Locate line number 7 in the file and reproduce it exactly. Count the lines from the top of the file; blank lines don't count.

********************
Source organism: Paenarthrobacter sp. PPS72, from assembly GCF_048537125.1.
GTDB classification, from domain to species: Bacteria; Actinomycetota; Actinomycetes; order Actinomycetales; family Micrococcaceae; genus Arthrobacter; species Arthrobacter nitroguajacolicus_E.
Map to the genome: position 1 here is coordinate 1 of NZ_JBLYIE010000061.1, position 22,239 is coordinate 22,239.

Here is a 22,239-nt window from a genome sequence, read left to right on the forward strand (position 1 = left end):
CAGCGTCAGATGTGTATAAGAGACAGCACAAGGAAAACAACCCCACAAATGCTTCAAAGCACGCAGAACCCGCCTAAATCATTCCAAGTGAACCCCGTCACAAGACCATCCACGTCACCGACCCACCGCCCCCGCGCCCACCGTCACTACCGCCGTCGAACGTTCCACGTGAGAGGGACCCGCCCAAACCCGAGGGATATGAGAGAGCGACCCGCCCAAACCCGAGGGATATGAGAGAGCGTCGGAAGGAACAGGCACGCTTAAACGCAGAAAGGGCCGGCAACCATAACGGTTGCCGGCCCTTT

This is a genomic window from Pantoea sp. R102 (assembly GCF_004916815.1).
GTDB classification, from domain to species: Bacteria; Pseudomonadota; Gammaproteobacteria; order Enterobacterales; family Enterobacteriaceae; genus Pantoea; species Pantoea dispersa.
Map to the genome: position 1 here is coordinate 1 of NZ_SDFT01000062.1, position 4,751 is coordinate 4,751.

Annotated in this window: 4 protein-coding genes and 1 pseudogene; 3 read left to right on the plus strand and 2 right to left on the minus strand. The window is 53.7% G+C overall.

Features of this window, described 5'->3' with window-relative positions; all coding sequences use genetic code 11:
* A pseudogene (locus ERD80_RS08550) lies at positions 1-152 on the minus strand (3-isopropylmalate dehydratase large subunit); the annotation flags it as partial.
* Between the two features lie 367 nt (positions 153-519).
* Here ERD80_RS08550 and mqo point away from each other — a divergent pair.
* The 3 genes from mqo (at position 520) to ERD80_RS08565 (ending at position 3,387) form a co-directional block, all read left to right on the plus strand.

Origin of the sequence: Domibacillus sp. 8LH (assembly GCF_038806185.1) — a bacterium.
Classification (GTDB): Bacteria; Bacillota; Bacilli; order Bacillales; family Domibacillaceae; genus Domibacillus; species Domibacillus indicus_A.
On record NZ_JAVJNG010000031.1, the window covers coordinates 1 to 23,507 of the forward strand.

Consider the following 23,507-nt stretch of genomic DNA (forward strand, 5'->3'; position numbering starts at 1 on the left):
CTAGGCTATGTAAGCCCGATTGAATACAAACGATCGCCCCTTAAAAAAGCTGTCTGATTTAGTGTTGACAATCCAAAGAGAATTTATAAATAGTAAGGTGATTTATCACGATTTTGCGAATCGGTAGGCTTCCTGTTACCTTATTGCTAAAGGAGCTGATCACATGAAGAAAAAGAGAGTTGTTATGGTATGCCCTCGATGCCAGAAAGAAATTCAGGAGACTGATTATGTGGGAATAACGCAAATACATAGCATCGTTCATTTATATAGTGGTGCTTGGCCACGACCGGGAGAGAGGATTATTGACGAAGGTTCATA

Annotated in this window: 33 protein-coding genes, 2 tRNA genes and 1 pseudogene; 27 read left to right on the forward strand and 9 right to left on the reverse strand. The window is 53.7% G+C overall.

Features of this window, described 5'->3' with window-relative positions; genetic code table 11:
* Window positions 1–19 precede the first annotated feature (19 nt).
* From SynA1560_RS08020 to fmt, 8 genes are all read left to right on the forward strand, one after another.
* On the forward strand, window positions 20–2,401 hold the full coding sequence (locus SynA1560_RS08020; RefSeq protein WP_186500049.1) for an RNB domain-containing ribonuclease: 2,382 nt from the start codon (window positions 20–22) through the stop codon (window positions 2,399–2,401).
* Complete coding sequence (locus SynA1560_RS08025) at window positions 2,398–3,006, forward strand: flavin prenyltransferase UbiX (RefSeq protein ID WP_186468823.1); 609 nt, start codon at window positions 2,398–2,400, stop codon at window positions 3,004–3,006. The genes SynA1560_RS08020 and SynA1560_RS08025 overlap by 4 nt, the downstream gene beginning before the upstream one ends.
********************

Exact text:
GTDB classification, from domain to species: Bacteria; Pseudomonadota; Gammaproteobacteria; order Enterobacterales; family Enterobacteriaceae; genus Pantoea; species Pantoea dispersa.